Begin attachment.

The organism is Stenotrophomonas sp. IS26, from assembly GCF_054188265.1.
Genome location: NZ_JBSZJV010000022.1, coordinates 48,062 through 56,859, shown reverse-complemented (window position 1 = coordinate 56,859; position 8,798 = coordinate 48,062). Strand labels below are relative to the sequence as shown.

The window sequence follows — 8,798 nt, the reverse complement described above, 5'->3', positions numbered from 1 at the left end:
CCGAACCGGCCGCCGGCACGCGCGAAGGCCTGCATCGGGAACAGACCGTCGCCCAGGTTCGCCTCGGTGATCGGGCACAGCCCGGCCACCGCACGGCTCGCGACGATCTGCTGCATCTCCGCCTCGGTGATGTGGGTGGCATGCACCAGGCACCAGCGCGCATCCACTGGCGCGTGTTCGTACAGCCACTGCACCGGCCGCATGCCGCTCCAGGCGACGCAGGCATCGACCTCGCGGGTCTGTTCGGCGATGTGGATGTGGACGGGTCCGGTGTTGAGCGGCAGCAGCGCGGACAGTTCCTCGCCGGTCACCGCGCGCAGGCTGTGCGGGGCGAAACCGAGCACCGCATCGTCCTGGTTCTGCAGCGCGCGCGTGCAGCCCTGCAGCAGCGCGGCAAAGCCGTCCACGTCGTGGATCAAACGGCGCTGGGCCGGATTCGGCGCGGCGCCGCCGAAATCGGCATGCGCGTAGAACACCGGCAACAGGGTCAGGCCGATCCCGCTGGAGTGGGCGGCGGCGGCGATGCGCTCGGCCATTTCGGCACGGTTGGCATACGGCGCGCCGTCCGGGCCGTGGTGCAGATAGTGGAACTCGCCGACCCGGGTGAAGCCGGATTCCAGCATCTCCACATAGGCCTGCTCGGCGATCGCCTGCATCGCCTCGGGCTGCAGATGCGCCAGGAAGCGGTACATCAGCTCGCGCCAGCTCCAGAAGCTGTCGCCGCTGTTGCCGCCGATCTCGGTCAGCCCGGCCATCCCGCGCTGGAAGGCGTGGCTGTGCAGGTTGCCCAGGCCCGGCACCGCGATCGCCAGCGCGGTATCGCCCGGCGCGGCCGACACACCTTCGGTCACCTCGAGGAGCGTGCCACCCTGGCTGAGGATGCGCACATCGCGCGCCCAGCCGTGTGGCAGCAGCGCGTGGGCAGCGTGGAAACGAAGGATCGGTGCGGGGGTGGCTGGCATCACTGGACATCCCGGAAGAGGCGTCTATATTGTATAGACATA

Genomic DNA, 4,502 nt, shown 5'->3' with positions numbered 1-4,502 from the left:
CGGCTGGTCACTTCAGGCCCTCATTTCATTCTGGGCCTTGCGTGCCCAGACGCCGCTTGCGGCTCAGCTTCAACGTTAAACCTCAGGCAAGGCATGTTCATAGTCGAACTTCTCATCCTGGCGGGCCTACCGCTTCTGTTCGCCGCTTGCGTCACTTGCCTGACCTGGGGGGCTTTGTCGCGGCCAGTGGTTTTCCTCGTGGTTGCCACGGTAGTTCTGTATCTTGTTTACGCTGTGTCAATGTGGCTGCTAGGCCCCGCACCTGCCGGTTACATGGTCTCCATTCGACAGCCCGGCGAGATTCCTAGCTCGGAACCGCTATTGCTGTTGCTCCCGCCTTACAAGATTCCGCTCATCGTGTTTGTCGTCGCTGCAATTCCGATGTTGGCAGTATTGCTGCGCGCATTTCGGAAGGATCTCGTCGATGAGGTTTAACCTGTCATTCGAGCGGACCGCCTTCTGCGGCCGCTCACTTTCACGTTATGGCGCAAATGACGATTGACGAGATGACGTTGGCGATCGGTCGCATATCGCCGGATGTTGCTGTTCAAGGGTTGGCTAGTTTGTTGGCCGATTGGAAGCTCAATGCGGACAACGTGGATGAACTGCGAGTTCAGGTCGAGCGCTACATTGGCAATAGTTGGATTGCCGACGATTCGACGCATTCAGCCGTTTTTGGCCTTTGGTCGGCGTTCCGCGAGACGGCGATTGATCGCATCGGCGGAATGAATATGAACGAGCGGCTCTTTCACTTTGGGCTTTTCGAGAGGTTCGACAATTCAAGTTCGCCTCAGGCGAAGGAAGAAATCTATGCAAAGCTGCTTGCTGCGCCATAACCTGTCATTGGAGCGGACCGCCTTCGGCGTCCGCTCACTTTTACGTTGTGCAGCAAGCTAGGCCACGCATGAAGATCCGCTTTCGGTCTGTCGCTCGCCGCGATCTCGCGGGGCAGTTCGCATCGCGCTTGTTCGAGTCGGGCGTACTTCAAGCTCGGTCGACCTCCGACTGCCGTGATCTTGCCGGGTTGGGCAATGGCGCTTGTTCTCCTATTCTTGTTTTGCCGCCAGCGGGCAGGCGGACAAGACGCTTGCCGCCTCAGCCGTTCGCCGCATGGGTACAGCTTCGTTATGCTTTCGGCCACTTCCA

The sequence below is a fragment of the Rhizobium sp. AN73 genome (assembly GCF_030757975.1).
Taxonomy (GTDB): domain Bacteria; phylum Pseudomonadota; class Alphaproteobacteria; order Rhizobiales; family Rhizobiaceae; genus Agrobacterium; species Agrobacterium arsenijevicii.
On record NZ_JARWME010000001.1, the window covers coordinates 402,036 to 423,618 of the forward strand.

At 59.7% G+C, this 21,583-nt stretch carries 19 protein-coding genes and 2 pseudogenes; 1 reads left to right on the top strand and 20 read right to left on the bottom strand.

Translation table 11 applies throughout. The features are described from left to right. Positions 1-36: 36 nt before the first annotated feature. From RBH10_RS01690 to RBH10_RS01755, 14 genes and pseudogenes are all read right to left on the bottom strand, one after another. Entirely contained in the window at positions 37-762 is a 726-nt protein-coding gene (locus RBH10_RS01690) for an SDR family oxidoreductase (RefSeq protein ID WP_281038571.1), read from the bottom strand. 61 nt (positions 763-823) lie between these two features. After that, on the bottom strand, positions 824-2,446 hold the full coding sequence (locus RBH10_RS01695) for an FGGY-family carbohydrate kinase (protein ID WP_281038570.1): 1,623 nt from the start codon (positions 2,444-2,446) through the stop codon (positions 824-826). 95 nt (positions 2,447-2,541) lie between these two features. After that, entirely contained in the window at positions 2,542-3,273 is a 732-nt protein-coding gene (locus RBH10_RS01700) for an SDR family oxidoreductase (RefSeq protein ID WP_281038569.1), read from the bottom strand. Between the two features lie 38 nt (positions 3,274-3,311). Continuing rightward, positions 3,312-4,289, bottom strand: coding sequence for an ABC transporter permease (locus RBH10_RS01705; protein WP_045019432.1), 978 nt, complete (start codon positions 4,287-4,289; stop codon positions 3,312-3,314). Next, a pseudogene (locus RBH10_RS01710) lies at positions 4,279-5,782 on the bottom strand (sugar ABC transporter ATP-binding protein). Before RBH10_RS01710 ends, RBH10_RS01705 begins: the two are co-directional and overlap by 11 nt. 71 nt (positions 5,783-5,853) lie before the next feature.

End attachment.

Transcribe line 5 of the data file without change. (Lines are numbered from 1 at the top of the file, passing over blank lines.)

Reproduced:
Genomic DNA, 4,502 nt, shown 5'->3' with positions numbered 1-4,502 from the left: